10 Bulgarian Dishes – The hidden gems of the European cuisine

If you ever visit Bulgaria you will be sure to leave it with a full belly

Anestiev (CC0), Pixabay

Bulgarian cuisine is one of the most famous cuisines on the Balkans and among the Slavic nations. It is distinguished from the others by the excellent taste of the meals and the exceptional diversity. Bulgarians are very proud of its cuisine due to the fact that the recipes are unique and so old that they are passed down from generation to generation for hundreds of years.

Most of the dishes included in the Bulgarian National cuisine are great mix of ingredients (products and spices) we use everyday. Almost every person has them available at home which makes the preparation of our delicious food quick and easy.

While yogurt and white cheese are the most characteristic and famous Bulgarian products, which represent our country around the world, other meals such as cheverme, bob chorba and shopska salad also deserve attention.


Cheverme is one of the most favorite Bulgarian meals. It is a whole lamb, roasted on a spit on fire. The cooking time varies but can take up to 8-10 hours. Although the cheverme is prepared in various parts of the country, the tradition comes from the mountain settlements in the southern part in Bulgaria.


Kapama is another favourite dish that we prepare mainly around Christmas or New Year. It is consisted of sausages, chicken and other types of meat cooked for a long period of time (at least 4-5 hours on a slow fire) in a clay-sealed casserole. To achieve a unique flavour and taste, the spices, such as black, red pepper, bay leaf, etc., must be carefully selected. The dish is typically served with rice.

Shkembe chorba:

It is not of my favorites but some Bulgarians definitely love this soup. It is made of beef tummies and can be served both hot and cold. The tradition says that shkembe chorba is one of the best ways to stay sober after a long night accompanied with lots of alcohol.


Sarmi is prepared in different ways, using different type of leaves for wrapping and stuffing them. The leaves can be both cabbage and vine and the filling varies from rice, meat, vegetables, etc.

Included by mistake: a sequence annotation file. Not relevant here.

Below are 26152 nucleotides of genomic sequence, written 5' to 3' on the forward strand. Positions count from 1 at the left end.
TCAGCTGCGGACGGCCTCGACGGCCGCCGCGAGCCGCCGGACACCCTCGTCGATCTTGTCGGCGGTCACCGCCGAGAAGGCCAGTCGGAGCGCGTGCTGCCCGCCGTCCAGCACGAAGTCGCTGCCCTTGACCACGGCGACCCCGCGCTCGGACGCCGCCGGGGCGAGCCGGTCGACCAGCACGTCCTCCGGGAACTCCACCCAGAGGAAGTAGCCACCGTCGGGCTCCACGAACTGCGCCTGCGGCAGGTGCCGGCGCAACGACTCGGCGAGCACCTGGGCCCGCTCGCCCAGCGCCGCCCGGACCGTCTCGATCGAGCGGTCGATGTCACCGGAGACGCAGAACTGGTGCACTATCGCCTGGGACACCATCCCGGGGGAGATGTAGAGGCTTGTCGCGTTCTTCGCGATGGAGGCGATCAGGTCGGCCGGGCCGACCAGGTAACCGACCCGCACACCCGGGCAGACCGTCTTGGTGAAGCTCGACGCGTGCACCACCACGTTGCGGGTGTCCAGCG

Tarator is a Bulgarian cold soup consisted of yogurt, cucumbers, water and spices. The arguments about its origins are severe as the Greeks believe that we (Bulgarians) stole their salad (made of yogurt and cucumbers only) and just added some extra water in it. Some sources indicate that Tarator is cooked for the first time in the country far away from the Greek border and no interaction with the culinary traditions of Hellenic heirs is indicated.


Banitsa is traditional pie with homemade cheese and home-baked cake. It can be filled with cheese, meat, spinach, etc. Banitsa is one of the most tasty dishes and definitely one of the symbols of Bulgaria.

Bob chorba:

This soup is associated with the Bulgarian oldest traditions and customs. In the past bob chorba was preferred dish, especially for the poorer people. Nowadays, we eat it on regular basis just because it is delicious and easily made.

Stuffed peppers:

This dish is consisted of peppers (green or red) stuffed with cheese or rice. It can be prepared in the oven or in casserole with different types of sauces.

Shopska salata:

This typical Bulgarian salad is prepared of chopped tomatoes, cucumbers, peppers, onions, fresh parsley and grated white cheese. Season dressing vegetable oil(vegetable oil), wine or cider vinegar (if wanted) can be added. We decorate the salad with grated cheese and sprig with fresh parsley, black olives or little hot pepper. The dish is served mainly in the summer and combines very well with chilled traditional Bulgarian spirits such as rakia.


Although rakia is not a dish, it is probably the most popular alcoholic drink among South Slavic nations .It is a clear alcoholic beverage made by the distillation of fermented fruit with a high alcohol content varying anywhere between 40% and 95% alc. (80 to 190 proof). There are different types of rakia, depending on what fruit it is made of – grapes, plums, apricots, pears, apples, cherries, figs, quinces. The tradition of making it is passed down from generation to generation. Rakia is a part of our everyday life and it is the perfect compliment of food or Shopska salad, for example.

What would you pick to eat right now?

What do you think?

3.4k Points

Leave a Reply

Polish illustrator created Slavic based comics “Slavonica” that you will love

Mysterious Sands of Russia: Amazing story of a village surviving in the dunes